This unusually long console generation has left consumers chomping at the bit for new consoles, but they’re not stupid, either. Just because there’s a dearth of fresh technology in the console market right now doesn’t mean that they’re willing to pony up an unreasonable amount of cash for a new system, as the recent lackluster launches of the overpriced 3DS, PS Vita, and Wii U all proved (Nintendo eventually remedied the 3DS situation with a drastic $80 price cut; at $170, the system experienced a sales resurgence in 2012 and became the money printer it should’ve been from day one). With no official word yet on the successors to the Xbox 360 and PS3 (though they’re rumoured to be dropping in 2014, which makes perfect sense to me), other hardware developers have been coming out of the woodwork to grab a piece of console market share. First there was the OUYA, the tiny Tegra 3 console with the tiny price point to match; after CES last week, Razer, Nvidia, and Valve all unveiled new consoles, and unsurprisingly, I’m skeptical of all of them.
Razer’s Edge is a tablet with controller handles on either side of it, and it basically looks like someone duct-taped two Move controllers to an iPad. To be honest, this one’s less of a brand new console and more of a “gaming tablet” (Razer’s even marketing it as such), but what is probably going to sink this thing is the price. Tablets aren’t cheap, and game consoles have been getting more expensive, but at $1000 the Edge is a very tough sell. To me, it seems like a target audience mismatch: who are they going after with this tablet? Anyone who wants to play Starcraft II properly will do it on their high-end PC, not on an underpowered, overpriced tablet. The best tablet games are the ones that truly take advantage of the touch screen and deliver an experience that you can’t get with a joystick or a keyboard/mouse combo; adding traditional control options, while a nice touch, seems superfluous, not to mention not worth the huge leap in price compared to the iPad. The Edge is a tablet for the hardcore gamer, but gamers have long since decided that tablets aren’t worth their time, and that’s only partially due to the awkward touch controls of the handful of high-profile ports that make their way to Android and iOS. Who will spend the time to port games to this thing, given how fragmented the mobile market currently is, and given that only the Edge has the horsepower and controls to deliver a mobile gaming experience comparable to a console one? You’re essentially making games specifically for one tiny niche of the mobile market. You can port Temple Run to every mobile device under the sun (including the Razer Edge), but there’s only one device you can launch Starcraft II on, and it’s sure as hell not gonna be the market leader, so why bother?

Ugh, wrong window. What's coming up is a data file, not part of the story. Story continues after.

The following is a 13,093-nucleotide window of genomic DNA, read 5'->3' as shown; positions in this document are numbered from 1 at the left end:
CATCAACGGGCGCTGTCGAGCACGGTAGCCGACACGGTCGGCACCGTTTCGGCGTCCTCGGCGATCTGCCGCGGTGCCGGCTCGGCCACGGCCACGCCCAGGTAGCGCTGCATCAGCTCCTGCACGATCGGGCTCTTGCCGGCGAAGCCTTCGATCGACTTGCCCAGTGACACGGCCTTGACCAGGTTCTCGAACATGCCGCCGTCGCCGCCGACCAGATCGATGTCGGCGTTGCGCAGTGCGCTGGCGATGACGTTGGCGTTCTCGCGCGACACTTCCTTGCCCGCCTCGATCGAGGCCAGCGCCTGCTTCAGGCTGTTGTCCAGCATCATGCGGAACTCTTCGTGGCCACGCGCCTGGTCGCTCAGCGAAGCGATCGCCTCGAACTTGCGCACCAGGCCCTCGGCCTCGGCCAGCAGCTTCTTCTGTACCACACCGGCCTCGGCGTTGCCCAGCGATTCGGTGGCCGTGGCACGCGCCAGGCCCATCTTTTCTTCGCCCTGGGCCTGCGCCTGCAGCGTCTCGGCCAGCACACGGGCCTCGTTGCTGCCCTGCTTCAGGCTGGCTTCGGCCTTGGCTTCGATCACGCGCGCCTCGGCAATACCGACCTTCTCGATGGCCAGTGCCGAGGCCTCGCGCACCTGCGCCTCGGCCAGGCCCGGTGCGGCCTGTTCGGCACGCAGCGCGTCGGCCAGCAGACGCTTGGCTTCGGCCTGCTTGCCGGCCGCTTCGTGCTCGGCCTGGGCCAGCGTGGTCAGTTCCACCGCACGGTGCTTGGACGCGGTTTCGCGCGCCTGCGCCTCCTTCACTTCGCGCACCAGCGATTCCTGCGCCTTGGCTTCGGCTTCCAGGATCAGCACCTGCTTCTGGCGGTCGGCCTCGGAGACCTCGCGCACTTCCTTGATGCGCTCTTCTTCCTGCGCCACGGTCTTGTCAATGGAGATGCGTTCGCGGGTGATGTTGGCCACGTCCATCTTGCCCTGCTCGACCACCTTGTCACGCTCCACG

Nvidia’s Project Shield prototype is just about the ugliest console I’ve ever seen in my life. I know, I know, it’s still in development, but the damn thing currently looks like someone duct-taped an iPhone to a 360 controller (yes, yes, I love the duct tape analogy; years of watching Red Green have rubbed off on me). It’s little more than another handheld Android device about to fragment the market even further, and it seems like it was dreamed up solely to hype up Nvidia’s new Tegra 4 chip. Of course, announcing the Tegra 4 for Project Shield has the effect of already making the OUYA look outdated, but with the latter launching in two months, they’ll have to stick with the old SoC. It seems like a lot of new hardware makers are buying into Google’s pitch about how well-established the Android market currently is, their userbase totals blah blah blah up year-by-year, but Android hardware is quickly becoming as varied and nonstandard as PC hardware. Not all Android devices are created equal; getting an app to work on every Android phone or tablet is difficult, and definitely much harder than trying to do the same thing for iOS. I wonder if developers will be willing to make software for these high-end Android devices when the majority of the market is using cheaper, underpowered smartphones and tablets.
Valve’s Steam Box/Piston thing with Xi3 follows Gabe Newell’s recent obsession with getting people to boot up Steam on their television (I personally haven’t used Big Picture mode yet, but I imagine I will when it comes time to run through The Walking Dead with my mother). This thing is basically a Linux-based computer that runs Steam games through your TV (for, you know, all those Linux games currently on Steam. Sigh). I can’t imagine the use of this thing in a world where Steam exists, HDMI cables exist, and Big Picture exists, but I guess clueless parents could buy it for their kids who want “a new game console” for Christmas. Word on the street is that this thing is expensive as hell though, so I’mma stick to my good ol’ PC, thanks. Compared to the Edge and Project Shield though, Valve’s hand-sized Piston is a sleek, tiny, unobtrusive cube that could easily fit within any entertainment deck. Here’s hoping for a Companion Cube skin.
The flood of new console announcements is notable because none of them are truly “new consoles” in the traditional sense. This isn’t like Microsoft clawing market share away from Nintendo and Sony with the release of the Xbox in 2001; Razer and Nvidia are releasing tablets with built-in gamepads, while Valve is releasing a PC. It’s tough to even see whether these things will be in direction competition with the Big Three. Valve’s Piston might, since it’s gonna be connected to your TV and all, but the Edge and Project Shield seem more likely to be going after Apple and Samsung than Nintendo and Sony. At any rate, they’re all probably way too niche to make a splash in their respective markets, and I would be genuinely surprised if any of them become household names.